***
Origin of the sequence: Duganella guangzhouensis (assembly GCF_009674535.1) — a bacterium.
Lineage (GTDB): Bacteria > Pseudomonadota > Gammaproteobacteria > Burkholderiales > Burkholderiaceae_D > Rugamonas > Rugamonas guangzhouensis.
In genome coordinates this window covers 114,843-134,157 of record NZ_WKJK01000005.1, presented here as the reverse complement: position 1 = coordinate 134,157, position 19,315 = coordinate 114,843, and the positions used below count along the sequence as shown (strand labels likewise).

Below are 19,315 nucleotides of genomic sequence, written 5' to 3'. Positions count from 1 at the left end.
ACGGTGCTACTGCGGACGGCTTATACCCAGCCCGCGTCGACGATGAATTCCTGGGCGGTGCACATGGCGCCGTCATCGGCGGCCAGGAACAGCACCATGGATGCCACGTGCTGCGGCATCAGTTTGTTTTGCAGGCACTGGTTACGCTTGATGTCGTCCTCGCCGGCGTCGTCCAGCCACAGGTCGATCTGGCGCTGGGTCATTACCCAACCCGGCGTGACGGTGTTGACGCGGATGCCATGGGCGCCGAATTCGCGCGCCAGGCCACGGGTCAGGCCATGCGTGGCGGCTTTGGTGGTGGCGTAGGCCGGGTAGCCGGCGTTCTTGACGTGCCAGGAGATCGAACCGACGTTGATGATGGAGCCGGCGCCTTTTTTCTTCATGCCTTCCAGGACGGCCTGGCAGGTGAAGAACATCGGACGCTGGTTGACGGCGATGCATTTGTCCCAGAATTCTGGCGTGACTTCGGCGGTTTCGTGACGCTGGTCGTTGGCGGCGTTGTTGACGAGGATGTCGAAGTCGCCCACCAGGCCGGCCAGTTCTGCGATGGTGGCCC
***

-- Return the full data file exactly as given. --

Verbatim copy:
Origin of the sequence: Duganella guangzhouensis (assembly GCF_009674535.1) — a bacterium.
Lineage (GTDB): Bacteria > Pseudomonadota > Gammaproteobacteria > Burkholderiales > Burkholderiaceae_D > Rugamonas > Rugamonas guangzhouensis.
In genome coordinates this window covers 114,843-134,157 of record NZ_WKJK01000005.1, presented here as the reverse complement: position 1 = coordinate 134,157, position 19,315 = coordinate 114,843, and the positions used below count along the sequence as shown (strand labels likewise).

Below are 19,315 nucleotides of genomic sequence, written 5' to 3'. Positions count from 1 at the left end.
ACGGTGCTACTGCGGACGGCTTATACCCAGCCCGCGTCGACGATGAATTCCTGGGCGGTGCACATGGCGCCGTCATCGGCGGCCAGGAACAGCACCATGGATGCCACGTGCTGCGGCATCAGTTTGTTTTGCAGGCACTGGTTACGCTTGATGTCGTCCTCGCCGGCGTCGTCCAGCCACAGGTCGATCTGGCGCTGGGTCATTACCCAACCCGGCGTGACGGTGTTGACGCGGATGCCATGGGCGCCGAATTCGCGCGCCAGGCCACGGGTCAGGCCATGCGTGGCGGCTTTGGTGGTGGCGTAGGCCGGGTAGCCGGCGTTCTTGACGTGCCAGGAGATCGAACCGACGTTGATGATGGAGCCGGCGCCTTTTTTCTTCATGCCTTCCAGGACGGCCTGGCAGGTGAAGAACATCGGACGCTGGTTGACGGCGATGCATTTGTCCCAGAATTCTGGCGTGACTTCGGCGGTTTCGTGACGCTGGTCGTTGGCGGCGTTGTTGACGAGGATGTCGAAGTCGCCCACCAGGCCGGCCAGTTCTGCGATGGTGGCCC